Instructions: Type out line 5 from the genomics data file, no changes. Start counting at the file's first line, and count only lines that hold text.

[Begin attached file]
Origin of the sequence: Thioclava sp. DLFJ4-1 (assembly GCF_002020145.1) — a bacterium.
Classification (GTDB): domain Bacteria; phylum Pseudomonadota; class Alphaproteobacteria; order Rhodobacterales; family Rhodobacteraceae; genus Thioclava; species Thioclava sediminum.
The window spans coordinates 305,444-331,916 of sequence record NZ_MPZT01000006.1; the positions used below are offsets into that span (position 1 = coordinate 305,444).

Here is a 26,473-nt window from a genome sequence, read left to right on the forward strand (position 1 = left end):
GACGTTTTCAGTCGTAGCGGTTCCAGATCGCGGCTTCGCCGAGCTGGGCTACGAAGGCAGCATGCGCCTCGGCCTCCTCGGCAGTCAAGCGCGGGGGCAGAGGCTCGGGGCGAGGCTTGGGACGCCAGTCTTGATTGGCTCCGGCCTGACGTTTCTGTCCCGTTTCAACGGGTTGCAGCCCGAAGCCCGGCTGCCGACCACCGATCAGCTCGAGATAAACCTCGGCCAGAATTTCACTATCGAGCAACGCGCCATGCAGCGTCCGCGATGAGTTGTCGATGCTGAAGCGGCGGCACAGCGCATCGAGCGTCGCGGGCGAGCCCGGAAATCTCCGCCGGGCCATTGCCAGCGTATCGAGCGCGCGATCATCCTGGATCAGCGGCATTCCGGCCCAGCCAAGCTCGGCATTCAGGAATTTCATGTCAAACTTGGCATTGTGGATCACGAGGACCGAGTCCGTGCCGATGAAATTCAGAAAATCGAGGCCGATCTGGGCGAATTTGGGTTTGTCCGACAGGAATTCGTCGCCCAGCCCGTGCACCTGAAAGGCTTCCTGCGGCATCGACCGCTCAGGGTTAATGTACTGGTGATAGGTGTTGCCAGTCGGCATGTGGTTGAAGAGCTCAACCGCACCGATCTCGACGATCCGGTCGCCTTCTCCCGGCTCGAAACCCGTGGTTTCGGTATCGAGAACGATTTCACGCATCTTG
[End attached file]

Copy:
GACGTTTTCAGTCGTAGCGGTTCCAGATCGCGGCTTCGCCGAGCTGGGCTACGAAGGCAGCATGCGCCTCGGCCTCCTCGGCAGTCAAGCGCGGGGGCAGAGGCTCGGGGCGAGGCTTGGGACGCCAGTCTTGATTGGCTCCGGCCTGACGTTTCTGTCCCGTTTCAACGGGTTGCAGCCCGAAGCCCGGCTGCCGACCACCGATCAGCTCGAGATAAACCTCGGCCAGAATTTCACTATCGAGCAACGCGCCATGCAGCGTCCGCGATGAGTTGTCGATGCTGAAGCGGCGGCACAGCGCATCGAGCGTCGCGGGCGAGCCCGGAAATCTCCGCCGGGCCATTGCCAGCGTATCGAGCGCGCGATCATCCTGGATCAGCGGCATTCCGGCCCAGCCAAGCTCGGCATTCAGGAATTTCATGTCAAACTTGGCATTGTGGATCACGAGGACCGAGTCCGTGCCGATGAAATTCAGAAAATCGAGGCCGATCTGGGCGAATTTGGGTTTGTCCGACAGGAATTCGTCGCCCAGCCCGTGCACCTGAAAGGCTTCCTGCGGCATCGACCGCTCAGGGTTAATGTACTGGTGATAGGTGTTGCCAGTCGGCATGTGGTTGAAGAGCTCAACCGCACCGATCTCGACGATCCGGTCGCCTTCTCCCGGCTCGAAACCCGTGGTTTCGGTATCGAGAACGATTTCACGCATCTTG